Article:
President Mahmoud Ahmadinejad has said Iran was ready to negotiate to end the standoff over its nuclear programme but insisted Tehran would never agree to the West's most critical demand -- a freeze in uranium enrichment.
Ahmadinejad also confounded expectations he would unveil a major development on Iran's nuclear progress in his speech marking the 28th anniversary of the Islamic revolution, saying more news would follow by April 9.
"If you are willing to negotiate why do you insist on a suspension (of uranium enrichment)?" Ahmadinejad said Sunday, referring to the sensitive nuclear process the West wants Iran to halt as proof it is not seeking atomic weapons.
|President Mahmoud Ahmadinejad speaks at an event to mark the anniversary of the 1979 Islamic revolution in Tehran.|
"If we suspend our activities then what are we going to talk about? Why, if your nuclear plants are working 24 hours a day, why must Iran be pressured to shut them down?"
"We are ready to negotiate but under fair and even conditions," he told the crowd at Azadi (freedom) square in Tehran as hundreds of thousands massed around the country in support of the revolution, with slogans like "Death to America" mixing with the now familiar "Nuclear Energy is Our Natural Right".
Ahmadinejad's defiance comes despite the UN Security Council's decision to impose sanctions against Iran in December and its deadline for Iran to halt uranium enrichment by February 21 or face further action.
Chief nuclear negotiator Ali Larijani, attending the annual security conference in Munich along with top Western officials, said that Iran wanted to achieve a "negotiated settlement of the case."
"We don't want to aggravate the situation in the region," Larijani said, adding Iran was prepared to limit enrichment "to certain levels."
He also emphasized that Iran's civilian nuclear activity was not a danger to Israel, which Ahmadinejad has in the past said should be "wiped off the map."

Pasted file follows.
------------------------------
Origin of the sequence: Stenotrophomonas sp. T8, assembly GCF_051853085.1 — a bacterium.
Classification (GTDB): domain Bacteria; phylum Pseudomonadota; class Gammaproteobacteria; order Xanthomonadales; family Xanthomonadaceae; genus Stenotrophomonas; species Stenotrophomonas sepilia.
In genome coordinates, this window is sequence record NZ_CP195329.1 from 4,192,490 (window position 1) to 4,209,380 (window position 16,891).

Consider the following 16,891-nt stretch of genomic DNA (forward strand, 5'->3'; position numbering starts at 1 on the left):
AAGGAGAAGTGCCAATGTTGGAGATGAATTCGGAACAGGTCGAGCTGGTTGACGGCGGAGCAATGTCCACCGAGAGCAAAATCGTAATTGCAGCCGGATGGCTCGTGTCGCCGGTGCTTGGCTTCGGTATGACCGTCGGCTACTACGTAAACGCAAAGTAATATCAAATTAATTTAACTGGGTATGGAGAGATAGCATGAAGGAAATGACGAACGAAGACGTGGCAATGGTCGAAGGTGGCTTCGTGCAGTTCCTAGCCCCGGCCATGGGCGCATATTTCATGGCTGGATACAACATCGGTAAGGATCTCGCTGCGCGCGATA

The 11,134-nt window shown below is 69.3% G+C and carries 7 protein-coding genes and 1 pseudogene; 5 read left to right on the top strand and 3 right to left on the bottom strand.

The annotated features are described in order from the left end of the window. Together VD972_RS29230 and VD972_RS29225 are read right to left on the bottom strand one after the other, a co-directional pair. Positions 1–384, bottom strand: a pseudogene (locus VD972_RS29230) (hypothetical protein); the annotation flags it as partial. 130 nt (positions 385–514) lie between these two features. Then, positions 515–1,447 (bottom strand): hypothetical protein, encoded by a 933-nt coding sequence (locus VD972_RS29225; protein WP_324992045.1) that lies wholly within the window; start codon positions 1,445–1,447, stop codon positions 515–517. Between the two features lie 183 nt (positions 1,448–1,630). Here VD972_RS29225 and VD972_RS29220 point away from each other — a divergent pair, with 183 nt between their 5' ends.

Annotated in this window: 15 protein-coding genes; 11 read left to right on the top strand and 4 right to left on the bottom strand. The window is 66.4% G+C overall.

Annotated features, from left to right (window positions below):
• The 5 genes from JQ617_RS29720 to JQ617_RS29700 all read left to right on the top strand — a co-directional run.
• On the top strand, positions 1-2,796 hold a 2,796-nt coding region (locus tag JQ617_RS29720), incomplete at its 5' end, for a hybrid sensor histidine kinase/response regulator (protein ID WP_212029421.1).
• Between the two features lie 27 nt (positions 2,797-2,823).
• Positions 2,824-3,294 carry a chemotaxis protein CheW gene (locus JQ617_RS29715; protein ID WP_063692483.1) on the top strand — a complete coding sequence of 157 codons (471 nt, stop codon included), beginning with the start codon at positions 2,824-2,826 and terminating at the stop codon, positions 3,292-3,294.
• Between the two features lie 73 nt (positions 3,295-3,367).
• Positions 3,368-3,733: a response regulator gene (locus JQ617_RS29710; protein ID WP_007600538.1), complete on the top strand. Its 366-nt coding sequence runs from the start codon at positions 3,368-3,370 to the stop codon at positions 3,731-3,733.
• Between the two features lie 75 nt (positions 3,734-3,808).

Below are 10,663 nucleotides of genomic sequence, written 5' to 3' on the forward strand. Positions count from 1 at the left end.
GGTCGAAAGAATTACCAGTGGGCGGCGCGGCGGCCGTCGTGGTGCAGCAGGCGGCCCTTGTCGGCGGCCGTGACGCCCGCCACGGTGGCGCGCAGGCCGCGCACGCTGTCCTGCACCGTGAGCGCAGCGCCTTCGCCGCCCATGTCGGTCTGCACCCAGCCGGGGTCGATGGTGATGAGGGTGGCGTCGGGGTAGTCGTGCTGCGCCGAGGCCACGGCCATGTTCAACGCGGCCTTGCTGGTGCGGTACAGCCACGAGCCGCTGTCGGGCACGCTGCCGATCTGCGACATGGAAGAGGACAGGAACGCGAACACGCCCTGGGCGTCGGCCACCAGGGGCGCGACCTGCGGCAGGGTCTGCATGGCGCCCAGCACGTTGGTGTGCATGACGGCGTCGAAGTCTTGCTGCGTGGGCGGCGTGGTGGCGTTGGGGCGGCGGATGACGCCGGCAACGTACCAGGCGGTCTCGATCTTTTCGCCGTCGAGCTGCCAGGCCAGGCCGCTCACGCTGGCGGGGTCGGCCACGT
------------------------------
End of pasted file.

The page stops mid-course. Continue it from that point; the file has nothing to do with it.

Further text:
"We are posing no threat to Israel. We have no intention of aggression against any country," Larijani said.
French Foreign Minister Philippe Douste-Blazy said any idea of holding talks while Iran carried out uranium enrichment was "totally unacceptable."
The International Atomic Energy Agency on Friday cut almost half its aid programmes to Iran as part of the UN sanctions, a step meant to send a strong message to Tehran.
Larijani said he had sent a letter to Mohamed ElBaradei, the chief of the Vienna-based IAEA, offering to work out outstanding issues.
"I have written to Mr ElBaradei to say we are ready within three weeks to have the modality to solve all the outstanding issues with you."
On the sidelines of the Munich forum, Larijani had his first meeting with EU foreign policy chief Javier Solana since talks broke down last September.
Solana said it had been "a good meeting" designed "to see if a possibility existed to find a solution."
Meanwhile, Ali Akbar Velayati, an aide to supreme leader Ayatollah Ali Khamenei urged UN Security Council member Russia to "do its best to prevent the adoption of another resolution against Iran."
Expectations had been high that Ahmadinejad would announce in his speech a breakthrough towards an industrial-scale enrichment of uranium, a process that can be used both in nuclear power stations and atomic bombs.
Speculation had been that Iran would announce the installation of some of the 3,000 uranium-enriching centrifuges it wants to put in place at an underground nuclear facility in the city of Natanz in the next months.
Striking a conciliatory tone with the UN nuclear watchdog, Ahmadinejad said that his government had no intention of quitting the nuclear Non-Proliferation Treaty (NPT), despite previous threats.
"We are willing to follow the regulations," he said, referring to the nuclear treaty of which Iran is a signatory.
The United States accuses Iran of seeking a nuclear weapon, a charge denied by Tehran which insists its atomic programme is peaceful in nature.
Although the Washington has said it wants the nuclear standoff resolved through diplomacy, it has never ruled out military action to thwart Iran's atomic drive.
In Baghdad, the US administration stepped up its criticism of Iran, with defence officials saying sophisticated Iranian-built bombs smuggled into Iraq had killed at least 170 US and allied soldiers since June 2004.